The college's current Maple license agreement covers faculty, staff, and students, and also allows for home use.
We now have a Claremont Colleges-wide license for Mathematica, which includes support for home and laptop use for faculty and staff.
For college-owned laptops, please see me about getting the necessary software (ideally, I can install it for you while I'm installing other software). CIS has requested that we use standalone installs for all laptops.
For your home system, you have to fill out a form at Wolfram's site. You can then download the software or request a set of CDs to be sent to you.
You will need the Colleges' license number to complete the form. The number was sent to all faculty by Elizabeth Hodas in the summer of 2006; if you don't have that message, let me know and I'll send you the information.
Odyssey Grant Review System
The Odyssey system is provided by the Claremont Colleges to allow faculty to review grant spending and other expenses. It's also used for Request-for-Checks (RFCs) and other aspects of the accounting system. At the time that it was rolled out (February, 2011), it only works with Internet Explorer on Windows or with Firefox with a third-party plugin (to allow viewing PDFs within the browser) on Mac OS X.
Because the plug-in recommended by CUC changes the behavior of all the browsers on the system (including Safari and Chrome), and because it causes crashes in some of these browsers, we are not installing it as part of the system software. Instead, you can choose to install the plug-in for yourself, which also has the advantage of allowing you to choose when you use it.
Alternatives to the Plug-In
The main problem is that the software does not work with any browser other than Firefox—it causes Google Chrome to crash and refuses to display anything with Safari. But Firefox cannot use the Mac's native PDF-viewing software to view PDFs within the browser. (As the system refuses to work with Safari the Chrome browser crashed during testing, their PDF viewing capabilities are, alas, irrelevant.) The system sends PDF content with an incorrect file extension, which means that you need to save and then rename the file or adjust Firefox's Applications preferences to treat these files as PDF (and thus open them with a PDF viewer).
You can also teach your Mac to treat these files as PDFs and open them in a PDF viewer. In the Finder on your Mac, you can select one of these files, right-click on it and choose Get Info..., then in the Open with pane, select Preview (or Skim, or whatever) in the drop-down menu (because it isn't obviously a PDF, you might have to scroll down to Other, then choose the application—you also might have to change the Recommended Applications menu to All Applications if the PDF viewers are greyed out). You can then click the Change All... button, which will pop up a dialog box asking if you really want to change all files with that extension so they open up in your PDF viewer. After that, any file with that extension should be openable as a PDF without renaming.
Installing the Plug-In
To install the plug-in, open a Finder window, press
Command-Shift-G (or choose Go->Go to Folder... from the menus),
/shared/local/macosx in the sheet that
appears. You will then see a plug-in called “PDF Browser
Open a second Finder window and go to
If you have a folder called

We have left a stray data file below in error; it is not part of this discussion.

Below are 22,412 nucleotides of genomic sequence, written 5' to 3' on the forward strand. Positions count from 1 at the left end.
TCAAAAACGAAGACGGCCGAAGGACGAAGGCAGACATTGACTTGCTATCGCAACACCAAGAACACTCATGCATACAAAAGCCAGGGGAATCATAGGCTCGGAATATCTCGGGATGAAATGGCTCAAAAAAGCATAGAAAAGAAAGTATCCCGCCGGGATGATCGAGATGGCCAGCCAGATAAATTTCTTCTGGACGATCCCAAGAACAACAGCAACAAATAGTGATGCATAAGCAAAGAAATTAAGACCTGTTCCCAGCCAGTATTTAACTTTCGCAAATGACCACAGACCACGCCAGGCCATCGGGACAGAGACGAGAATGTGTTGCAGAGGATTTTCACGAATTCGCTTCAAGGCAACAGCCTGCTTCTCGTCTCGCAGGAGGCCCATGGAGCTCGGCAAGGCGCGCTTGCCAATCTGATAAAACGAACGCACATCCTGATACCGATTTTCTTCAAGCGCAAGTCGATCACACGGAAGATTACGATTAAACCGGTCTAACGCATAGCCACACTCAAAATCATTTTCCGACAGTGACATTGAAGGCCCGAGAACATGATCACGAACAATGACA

Internet Plug-Ins (with
that spelling), select that folder; if not, you'll have to create
the folder. Then you can drag the
PDF Browser Plugin
file to that folder.
Quit and restart your web browser to load the plug-in.
While you're looking in
~/Library, you might also
want to create a folder called
(Disabled). You can then return to the native behavior for
your browsers by dragging the plug-in from the
Plug-Ins folder to
For a laptop, you can do the same thing, only you might to copy
the plug-in to your machine using
scp; if you decide
that you like it, you can also install the plug-in with a package
(I extracted the plug-in from the package to make it easier to
install by hand; the package installs the plug-in
This plug-in is free for educational, nonprofit use. The first time you try to view a PDF after installing the plug-in, you'll get a dialog box asking you to “Order PDF Browser Plugin 2 license”. You can select the “Educational use only” radio button near the bottom of this dialog and click the OK button, then click OK in the next dialog to agree that you're only using the plug-in for noncommercial purposes.
Removing the Plug-In
If you want to get rid of the plug-in, you can drag the file
~/Library/Internet Plug-Ins to the Trash. You
will also find preferences files with names starting
and you may want to remove those as well.
If you have questions about particular software packages, please feel free to ask the department's systems staff for more information.
More (Local) Information
More information about our support for various software packages is available from our support site. Quick links to specific packages:
There are many services provided by CIS that use a common account (for “single sign on” access). These accounts must be obtained from CIS (and are managed by CIS). Once you have an account, you can manage some aspects of it via the Password and Account Management Portal.
For connecting securely to college resources (including ours), CIS offers a VPN service. This service requires a CIS computing account to use.
Audio/visual services, such as arranging for projectors, cameras, microphones, or other equipment for classrooms, seminar rooms, or meetings. Requests should be made at least 24 hours before the service will be needed through their online form